The Bold and the Beautiful spoilers documented Bill (Don Diamont) taking advantage of Steffy’s (Jacqueline MacInnes Wood) vulnerability and therefore violating his son Liam’s (Scott Clifton) trust. But was that a worse offense than what Victor Newman (Eric Braeden) has done to Nick (Joshua Morrow) this year on The Young and the Restless?
Neither villain can be considered a nice guy by any stretch of the soapy imagination. Bill’s been a jerk since he was imagined into reality on B&B in 2009. Of course Brad Carlton (as played by Diamont on Y&R) had to die in Genoa City during that same year so Dollar Bill could exist. But such is life between CBS Daytime’s connected dramas.
Victor has Scrooged his way into everyone’s lives in GC since 1980. He’s had countless wives, with the most prominent one being Nikki (Melody Thomas Scott), and has wronged people across the planet on both personal and business levels in more ways than can be counted.
Bill and Victor represented purposefully stereotyped male characters. They are old-fashioned thinkers, users, carousers, liars, cheaters, deadbeats, power-hungry weasels and likely, smelly to boot as well.
So why do daytime writers believe that the viewing audiences of both shows, which is predominantly female, want to see men like this? Are they supposed to represent every single one of their grandfathers, fathers, uncles, brothers, sons, nephews, husbands, boyfriends, male cousins, neighbors, friends and co-workers?
Could the evil Dollar Bill and the dastardly Moustache actually represent both writing staff’s sexist beliefs about men? All knee-jerk reactions that claim female characters are also written to bizarre extremes (which they certain are) miss the main point. This feature is about Bill and Victor, not the females who they’ve wronged.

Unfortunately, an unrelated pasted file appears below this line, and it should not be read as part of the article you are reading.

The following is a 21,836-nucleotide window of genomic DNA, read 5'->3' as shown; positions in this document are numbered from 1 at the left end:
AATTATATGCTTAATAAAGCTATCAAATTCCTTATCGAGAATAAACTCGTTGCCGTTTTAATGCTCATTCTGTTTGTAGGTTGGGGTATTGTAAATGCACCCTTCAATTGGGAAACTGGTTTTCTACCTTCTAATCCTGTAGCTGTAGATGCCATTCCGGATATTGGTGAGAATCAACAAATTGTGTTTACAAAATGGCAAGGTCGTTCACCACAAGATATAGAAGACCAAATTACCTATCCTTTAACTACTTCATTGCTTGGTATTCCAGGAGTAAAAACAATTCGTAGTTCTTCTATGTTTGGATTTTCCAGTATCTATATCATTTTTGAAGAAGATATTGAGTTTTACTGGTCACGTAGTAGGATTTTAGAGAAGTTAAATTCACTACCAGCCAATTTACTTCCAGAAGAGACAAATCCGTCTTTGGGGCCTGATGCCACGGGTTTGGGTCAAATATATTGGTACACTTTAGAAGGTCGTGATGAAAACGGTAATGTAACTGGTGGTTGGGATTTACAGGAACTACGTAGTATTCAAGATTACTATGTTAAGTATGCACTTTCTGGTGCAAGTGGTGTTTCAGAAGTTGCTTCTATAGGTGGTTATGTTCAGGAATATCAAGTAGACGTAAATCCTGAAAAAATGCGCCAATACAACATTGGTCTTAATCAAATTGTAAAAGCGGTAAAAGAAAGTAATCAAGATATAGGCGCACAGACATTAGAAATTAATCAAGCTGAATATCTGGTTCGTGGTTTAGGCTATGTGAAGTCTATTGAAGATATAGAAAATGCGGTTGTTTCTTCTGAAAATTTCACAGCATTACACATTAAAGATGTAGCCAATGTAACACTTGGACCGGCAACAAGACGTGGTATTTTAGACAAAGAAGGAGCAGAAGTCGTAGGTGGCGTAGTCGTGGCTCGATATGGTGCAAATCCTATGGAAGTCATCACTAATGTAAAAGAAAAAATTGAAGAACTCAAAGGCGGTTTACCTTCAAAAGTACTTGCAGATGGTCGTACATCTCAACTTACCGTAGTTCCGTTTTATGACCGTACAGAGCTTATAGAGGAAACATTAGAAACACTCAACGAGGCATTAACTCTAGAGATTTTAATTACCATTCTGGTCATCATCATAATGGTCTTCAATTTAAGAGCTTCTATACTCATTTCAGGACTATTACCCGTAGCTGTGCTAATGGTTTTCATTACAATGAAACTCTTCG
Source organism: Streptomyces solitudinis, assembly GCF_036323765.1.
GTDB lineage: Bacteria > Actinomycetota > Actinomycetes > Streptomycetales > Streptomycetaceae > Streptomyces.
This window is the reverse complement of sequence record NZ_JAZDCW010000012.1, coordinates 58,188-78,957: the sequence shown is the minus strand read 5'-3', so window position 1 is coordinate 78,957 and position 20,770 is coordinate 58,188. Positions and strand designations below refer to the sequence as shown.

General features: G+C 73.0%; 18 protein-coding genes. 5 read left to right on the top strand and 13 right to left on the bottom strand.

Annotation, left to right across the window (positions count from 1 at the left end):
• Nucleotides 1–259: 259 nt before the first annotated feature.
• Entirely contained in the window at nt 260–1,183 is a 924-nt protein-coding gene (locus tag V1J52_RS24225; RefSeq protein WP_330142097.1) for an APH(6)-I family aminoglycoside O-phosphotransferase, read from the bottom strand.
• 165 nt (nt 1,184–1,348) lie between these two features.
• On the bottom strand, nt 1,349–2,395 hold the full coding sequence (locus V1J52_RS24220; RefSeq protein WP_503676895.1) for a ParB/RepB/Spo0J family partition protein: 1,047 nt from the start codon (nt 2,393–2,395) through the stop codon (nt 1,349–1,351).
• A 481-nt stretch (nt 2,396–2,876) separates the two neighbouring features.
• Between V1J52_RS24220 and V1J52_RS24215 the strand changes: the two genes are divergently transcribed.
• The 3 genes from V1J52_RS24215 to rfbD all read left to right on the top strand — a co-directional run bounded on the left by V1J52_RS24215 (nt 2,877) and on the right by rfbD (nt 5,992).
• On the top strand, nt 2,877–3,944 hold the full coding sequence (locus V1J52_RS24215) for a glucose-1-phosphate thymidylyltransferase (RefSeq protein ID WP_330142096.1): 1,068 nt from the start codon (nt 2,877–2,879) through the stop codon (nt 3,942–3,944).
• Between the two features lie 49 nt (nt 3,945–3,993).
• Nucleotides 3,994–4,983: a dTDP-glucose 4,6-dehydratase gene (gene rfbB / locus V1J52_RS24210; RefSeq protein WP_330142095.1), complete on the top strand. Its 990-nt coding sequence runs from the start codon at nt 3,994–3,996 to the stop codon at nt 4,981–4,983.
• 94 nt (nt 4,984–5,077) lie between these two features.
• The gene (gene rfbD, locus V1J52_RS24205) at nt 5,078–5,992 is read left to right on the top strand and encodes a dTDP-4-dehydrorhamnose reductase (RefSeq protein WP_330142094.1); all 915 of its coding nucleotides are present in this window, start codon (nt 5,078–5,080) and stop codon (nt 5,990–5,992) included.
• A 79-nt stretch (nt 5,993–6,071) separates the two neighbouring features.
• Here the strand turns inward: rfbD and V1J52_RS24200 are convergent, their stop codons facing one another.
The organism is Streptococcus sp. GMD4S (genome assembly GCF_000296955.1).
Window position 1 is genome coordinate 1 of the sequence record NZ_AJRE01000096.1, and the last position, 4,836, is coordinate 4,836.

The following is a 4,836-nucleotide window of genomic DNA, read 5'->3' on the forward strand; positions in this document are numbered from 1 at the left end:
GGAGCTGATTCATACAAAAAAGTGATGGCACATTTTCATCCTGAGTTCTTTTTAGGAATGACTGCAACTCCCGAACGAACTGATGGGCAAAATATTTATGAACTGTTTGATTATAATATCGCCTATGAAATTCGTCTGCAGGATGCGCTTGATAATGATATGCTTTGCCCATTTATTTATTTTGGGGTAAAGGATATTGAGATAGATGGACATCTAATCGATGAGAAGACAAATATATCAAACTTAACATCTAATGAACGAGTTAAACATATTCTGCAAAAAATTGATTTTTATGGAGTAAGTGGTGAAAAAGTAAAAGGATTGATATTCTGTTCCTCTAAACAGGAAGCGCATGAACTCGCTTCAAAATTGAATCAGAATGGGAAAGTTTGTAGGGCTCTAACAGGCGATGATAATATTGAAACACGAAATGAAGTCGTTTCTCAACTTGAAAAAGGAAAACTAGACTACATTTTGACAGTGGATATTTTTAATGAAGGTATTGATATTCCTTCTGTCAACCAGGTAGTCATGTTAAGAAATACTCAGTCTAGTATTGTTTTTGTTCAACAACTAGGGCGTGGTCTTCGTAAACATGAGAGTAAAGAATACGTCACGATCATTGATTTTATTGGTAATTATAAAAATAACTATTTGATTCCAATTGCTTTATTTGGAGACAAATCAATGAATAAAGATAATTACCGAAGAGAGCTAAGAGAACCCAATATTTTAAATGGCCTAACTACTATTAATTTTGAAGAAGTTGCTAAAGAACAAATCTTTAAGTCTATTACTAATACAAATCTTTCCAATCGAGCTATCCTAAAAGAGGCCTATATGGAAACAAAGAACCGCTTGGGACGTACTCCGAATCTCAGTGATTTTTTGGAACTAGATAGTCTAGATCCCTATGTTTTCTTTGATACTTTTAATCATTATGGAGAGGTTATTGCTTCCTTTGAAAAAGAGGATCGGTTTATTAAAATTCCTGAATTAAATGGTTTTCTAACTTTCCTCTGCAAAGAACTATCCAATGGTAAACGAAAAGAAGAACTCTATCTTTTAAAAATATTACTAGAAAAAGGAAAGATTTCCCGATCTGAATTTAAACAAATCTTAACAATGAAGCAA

Of course Bill took advantage of Steffy when she was emotionally wrecked. But he’s had it in for Liam for months and surely was subconsciously, if not consciously, getting back at his son.
Of course Victor has treated Nikki like dirt for years. He couldn’t care less about her feelings because he believes that she loves him, which she does, and will eventually come back to him no matter what he does. But Victor has specifically targeted Nick because he told Nikki and Vickie (Amelia Heinle) that Victor was tied to Chloe (Elizabeth Hendrickson) and therefore to Adam’s (Justin Hartley) death.
No savvy soap fan would dispute that Bill and Victor give into their dark human emotions. No daytime devotee would classify these characters as bad guys unless they were projecting their own sexist views into a soap opera. Right?
Subjectivity is part of what life is all about. Only Bill knows why he did what he did. Only Victor knows why he acts as he does.
No one is an expert on any other human being on the earth. Yes, every person is only an expert on herself or himself. But all soap opera viewers have the right to express their opinions about fictional characters, as this scribe has just done and the readers will do as well.
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